Although all reported injuries were of the overuse type, they were widely distributed over body locations. It is therefore not possible to determine the biomechanical mechanisms through which the intervention delivered its effect. Because our intervention design had not been implemented previously in organised youth sports, our results can only be compared, for example, with evaluations of interventions focused on specific injury types. Such interventions have shown injury reduction effects of between 35% and 65%.32–34 For our intervention based on a universal prevention strategy, we observed a 50% reduction in time to the first injury in the intervention group compared with the control group, which indicates a medium-size effect. Given that an intervention delivered to a total population has the potential to prevent more injuries because it intervenes in a greater number of individuals and a real-world general population, a medium-sized preventive effect is in this context highly meaningful.35
Parents as mediators of injury prevention in youth athletes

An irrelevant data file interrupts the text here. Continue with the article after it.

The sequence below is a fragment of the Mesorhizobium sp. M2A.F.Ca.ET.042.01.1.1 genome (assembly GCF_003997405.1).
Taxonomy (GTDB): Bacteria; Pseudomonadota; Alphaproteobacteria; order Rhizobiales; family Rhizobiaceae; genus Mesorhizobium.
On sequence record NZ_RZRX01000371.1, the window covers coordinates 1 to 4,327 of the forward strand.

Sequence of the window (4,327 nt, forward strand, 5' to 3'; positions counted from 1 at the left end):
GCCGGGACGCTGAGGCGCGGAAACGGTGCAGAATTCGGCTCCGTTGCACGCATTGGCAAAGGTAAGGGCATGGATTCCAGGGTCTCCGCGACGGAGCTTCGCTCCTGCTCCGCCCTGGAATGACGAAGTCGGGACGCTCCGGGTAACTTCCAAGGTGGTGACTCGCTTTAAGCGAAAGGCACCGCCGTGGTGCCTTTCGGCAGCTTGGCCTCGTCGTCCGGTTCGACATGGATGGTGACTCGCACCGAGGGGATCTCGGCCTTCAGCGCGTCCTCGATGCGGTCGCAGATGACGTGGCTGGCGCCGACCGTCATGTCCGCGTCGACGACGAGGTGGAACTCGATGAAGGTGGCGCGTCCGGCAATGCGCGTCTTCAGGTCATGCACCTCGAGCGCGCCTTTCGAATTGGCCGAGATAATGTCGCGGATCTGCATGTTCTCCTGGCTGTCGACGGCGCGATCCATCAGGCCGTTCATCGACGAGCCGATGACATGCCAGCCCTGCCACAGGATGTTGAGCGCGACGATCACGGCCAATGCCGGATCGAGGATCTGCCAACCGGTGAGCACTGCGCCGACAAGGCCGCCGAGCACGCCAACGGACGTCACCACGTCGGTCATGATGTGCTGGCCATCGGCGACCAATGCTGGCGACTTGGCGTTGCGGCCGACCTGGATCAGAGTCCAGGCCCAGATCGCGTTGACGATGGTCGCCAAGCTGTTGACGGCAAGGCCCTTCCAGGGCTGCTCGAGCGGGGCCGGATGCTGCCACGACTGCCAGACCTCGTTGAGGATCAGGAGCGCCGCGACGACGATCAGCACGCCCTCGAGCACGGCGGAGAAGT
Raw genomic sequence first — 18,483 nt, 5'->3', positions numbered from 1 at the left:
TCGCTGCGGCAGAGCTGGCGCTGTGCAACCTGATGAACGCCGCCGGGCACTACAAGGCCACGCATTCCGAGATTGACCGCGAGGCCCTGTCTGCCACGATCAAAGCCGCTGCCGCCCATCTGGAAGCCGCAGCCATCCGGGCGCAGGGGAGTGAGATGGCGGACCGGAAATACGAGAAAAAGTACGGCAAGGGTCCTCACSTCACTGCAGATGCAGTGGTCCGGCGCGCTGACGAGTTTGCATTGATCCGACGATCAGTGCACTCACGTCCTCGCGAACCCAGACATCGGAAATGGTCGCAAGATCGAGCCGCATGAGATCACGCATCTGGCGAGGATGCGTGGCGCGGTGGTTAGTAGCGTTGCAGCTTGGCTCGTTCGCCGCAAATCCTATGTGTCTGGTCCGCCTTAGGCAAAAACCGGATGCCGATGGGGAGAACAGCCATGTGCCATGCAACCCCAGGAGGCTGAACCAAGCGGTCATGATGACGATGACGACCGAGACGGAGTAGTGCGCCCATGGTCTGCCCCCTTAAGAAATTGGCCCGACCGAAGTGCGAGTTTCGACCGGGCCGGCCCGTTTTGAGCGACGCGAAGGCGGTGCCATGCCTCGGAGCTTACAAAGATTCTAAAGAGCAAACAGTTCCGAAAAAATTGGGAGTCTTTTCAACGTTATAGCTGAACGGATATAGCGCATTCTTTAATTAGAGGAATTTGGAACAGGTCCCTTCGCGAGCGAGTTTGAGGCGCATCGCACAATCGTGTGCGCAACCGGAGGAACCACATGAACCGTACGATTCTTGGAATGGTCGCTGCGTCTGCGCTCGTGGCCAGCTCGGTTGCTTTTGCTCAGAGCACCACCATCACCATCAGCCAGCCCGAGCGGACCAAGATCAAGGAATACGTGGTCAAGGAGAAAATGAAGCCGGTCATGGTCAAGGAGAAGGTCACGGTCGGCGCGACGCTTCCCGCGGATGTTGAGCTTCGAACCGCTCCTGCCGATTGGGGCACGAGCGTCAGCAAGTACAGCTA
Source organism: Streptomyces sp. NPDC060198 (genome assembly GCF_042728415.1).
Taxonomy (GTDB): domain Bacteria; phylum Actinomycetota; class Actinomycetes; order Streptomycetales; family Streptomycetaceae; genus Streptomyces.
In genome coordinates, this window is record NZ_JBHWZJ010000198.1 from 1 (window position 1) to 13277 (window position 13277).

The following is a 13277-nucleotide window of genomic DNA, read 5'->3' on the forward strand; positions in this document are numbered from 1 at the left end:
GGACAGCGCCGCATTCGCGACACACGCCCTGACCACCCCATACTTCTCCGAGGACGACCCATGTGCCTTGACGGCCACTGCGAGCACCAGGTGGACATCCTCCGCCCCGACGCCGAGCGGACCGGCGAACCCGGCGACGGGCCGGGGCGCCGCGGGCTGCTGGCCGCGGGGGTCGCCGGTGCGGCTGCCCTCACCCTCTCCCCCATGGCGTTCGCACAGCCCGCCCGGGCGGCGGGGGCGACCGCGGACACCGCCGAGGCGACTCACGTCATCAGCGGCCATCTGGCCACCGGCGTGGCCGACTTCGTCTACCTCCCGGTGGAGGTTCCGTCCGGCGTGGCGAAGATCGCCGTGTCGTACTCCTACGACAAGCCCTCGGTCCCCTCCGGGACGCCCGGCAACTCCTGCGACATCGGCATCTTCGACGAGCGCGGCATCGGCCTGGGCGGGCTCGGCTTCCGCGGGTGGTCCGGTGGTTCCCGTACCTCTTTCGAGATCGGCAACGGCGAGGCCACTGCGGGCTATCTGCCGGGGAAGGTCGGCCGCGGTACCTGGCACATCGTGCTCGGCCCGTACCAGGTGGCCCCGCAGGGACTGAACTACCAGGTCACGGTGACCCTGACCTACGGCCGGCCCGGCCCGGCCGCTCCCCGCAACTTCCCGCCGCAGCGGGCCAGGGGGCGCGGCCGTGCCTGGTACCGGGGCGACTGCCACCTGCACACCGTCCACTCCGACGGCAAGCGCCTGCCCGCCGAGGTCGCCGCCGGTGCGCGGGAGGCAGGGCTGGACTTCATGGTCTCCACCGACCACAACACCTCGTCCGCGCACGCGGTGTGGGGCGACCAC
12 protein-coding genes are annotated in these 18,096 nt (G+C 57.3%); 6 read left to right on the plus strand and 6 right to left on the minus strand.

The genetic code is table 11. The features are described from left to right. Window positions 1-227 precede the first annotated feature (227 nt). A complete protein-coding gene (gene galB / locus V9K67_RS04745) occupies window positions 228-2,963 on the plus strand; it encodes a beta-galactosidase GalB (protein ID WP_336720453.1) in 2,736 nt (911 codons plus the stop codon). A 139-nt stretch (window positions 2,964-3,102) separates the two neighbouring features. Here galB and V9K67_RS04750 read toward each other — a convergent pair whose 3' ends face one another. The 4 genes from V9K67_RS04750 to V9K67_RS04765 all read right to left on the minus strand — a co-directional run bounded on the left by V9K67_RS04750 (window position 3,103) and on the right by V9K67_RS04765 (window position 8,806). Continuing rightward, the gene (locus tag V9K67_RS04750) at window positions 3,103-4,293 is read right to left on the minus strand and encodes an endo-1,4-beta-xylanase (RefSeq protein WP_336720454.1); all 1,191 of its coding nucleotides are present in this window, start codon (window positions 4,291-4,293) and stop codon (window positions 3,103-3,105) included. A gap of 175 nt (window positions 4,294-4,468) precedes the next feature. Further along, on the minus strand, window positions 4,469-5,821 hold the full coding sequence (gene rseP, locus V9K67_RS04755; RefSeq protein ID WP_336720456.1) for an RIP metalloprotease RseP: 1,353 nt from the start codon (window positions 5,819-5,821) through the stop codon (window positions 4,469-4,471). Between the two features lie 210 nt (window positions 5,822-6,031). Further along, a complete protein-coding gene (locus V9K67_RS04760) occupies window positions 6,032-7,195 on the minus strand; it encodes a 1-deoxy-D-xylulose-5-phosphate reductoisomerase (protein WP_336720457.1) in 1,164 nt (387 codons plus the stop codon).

The socioecological framework illustrates how social and environmental mediating mechanisms and modifying conditions may contribute to the occurrence or avoidance of sports injury.36 In Scandinavia, parents/carers have become increasingly involved in their children’s participation in organised sports37 and, in this study, three of four coaches were also parents for their child. Research indicates that parent/caregiver involvement has an advantage in producing positive health outcomes among their children and youth, in line with the results in our study.38 The adherence with our intervention appears to have been good; we observed that the average time spent on the digital health platform was close to 5 min per session, which is in line with studies of similar design.39 This observation can be explained by findings from studies in sports environments similar to ours that show parents’ perceived need to have access to health-related information.40 However, since we did not collect unique log-in data, we lack information about individual user patterns.
Club size as injury risk moderator